I live in Chicago where the car/bicycle/pedestrian culture is one that approximates Lord of the Flies or some sort of social Darwinian struggle for primacy as people try to survive in one piece as they go to wherever it is they go. Because I own neither a car nor a bike, I'm in the pedestrian camp, but I have some empathy--although perhaps not sympathy--for the situation facing bike drivers and car drivers. I realize they, individually, are each trying to make their way within an aggressive street culture that pauses usually only when someone is seriously hurt. It's a be-aggressive-or-be-injured sort of world.
Still, there are a few basic things cars (and bicycles too....I'm an equal opportunity complainer, except when it comes to pedestrians), can do. One of them is to not insist on making left turns when it is so inconvenient to every other transportationist in view. One advantage of owning a car is that you can go long distances in relatively short time. (To me that, along with the ability to take others with you, are the only real advantages.) Cars can usually afford to drive a little circuitously by making a few right turns instead of insisting on making a bee-line for the lane they want as they turn from the Dunkin Donuts onto Ashland Avenue (at Grand) at 8:10 in the morning without looking to see which pedestrian they're almost running over.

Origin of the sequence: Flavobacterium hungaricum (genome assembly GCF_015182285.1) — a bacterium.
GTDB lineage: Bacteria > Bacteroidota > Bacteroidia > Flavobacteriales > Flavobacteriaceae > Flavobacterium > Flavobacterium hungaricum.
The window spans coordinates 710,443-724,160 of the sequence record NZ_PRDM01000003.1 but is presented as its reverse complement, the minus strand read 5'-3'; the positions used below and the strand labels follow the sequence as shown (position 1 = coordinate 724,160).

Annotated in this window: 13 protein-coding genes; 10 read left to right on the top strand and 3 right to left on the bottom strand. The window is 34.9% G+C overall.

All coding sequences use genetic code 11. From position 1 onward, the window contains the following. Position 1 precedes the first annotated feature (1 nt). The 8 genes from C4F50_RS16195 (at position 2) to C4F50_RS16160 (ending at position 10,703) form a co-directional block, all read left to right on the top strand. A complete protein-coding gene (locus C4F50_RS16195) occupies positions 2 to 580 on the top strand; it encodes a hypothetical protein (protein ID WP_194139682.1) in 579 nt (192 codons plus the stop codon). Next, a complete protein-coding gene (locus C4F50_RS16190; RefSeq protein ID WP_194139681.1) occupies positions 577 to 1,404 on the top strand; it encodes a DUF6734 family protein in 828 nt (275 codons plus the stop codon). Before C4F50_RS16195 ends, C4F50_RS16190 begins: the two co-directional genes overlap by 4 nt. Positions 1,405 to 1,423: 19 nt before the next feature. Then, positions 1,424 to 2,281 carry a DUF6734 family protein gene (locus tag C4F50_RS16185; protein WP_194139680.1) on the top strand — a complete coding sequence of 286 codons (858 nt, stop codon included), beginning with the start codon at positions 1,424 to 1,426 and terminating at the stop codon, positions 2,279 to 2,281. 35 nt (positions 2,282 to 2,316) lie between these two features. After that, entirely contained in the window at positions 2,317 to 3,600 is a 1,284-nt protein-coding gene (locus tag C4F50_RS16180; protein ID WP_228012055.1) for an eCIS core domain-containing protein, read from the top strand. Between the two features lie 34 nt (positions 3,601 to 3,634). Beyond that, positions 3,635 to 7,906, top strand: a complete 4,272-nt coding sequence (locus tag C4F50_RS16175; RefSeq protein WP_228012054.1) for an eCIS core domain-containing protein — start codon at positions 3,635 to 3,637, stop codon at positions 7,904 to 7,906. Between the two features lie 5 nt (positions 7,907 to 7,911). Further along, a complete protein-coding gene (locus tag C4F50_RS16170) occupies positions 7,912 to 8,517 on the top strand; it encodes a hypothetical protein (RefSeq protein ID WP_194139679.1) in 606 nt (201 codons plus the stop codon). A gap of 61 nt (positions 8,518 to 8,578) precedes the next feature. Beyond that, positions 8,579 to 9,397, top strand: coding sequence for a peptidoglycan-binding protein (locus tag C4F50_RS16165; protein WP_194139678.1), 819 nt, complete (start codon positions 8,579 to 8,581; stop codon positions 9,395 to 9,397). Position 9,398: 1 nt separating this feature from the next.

Update 7-15-10: I made a correction above. I had originally written "I have some sympathy--although perhaps not sympathy...." I had meant to say "I have some empathy--although perhaps not sympathy." On behalf of Google and the rest of the blogging community, I offer my sincerest apologies.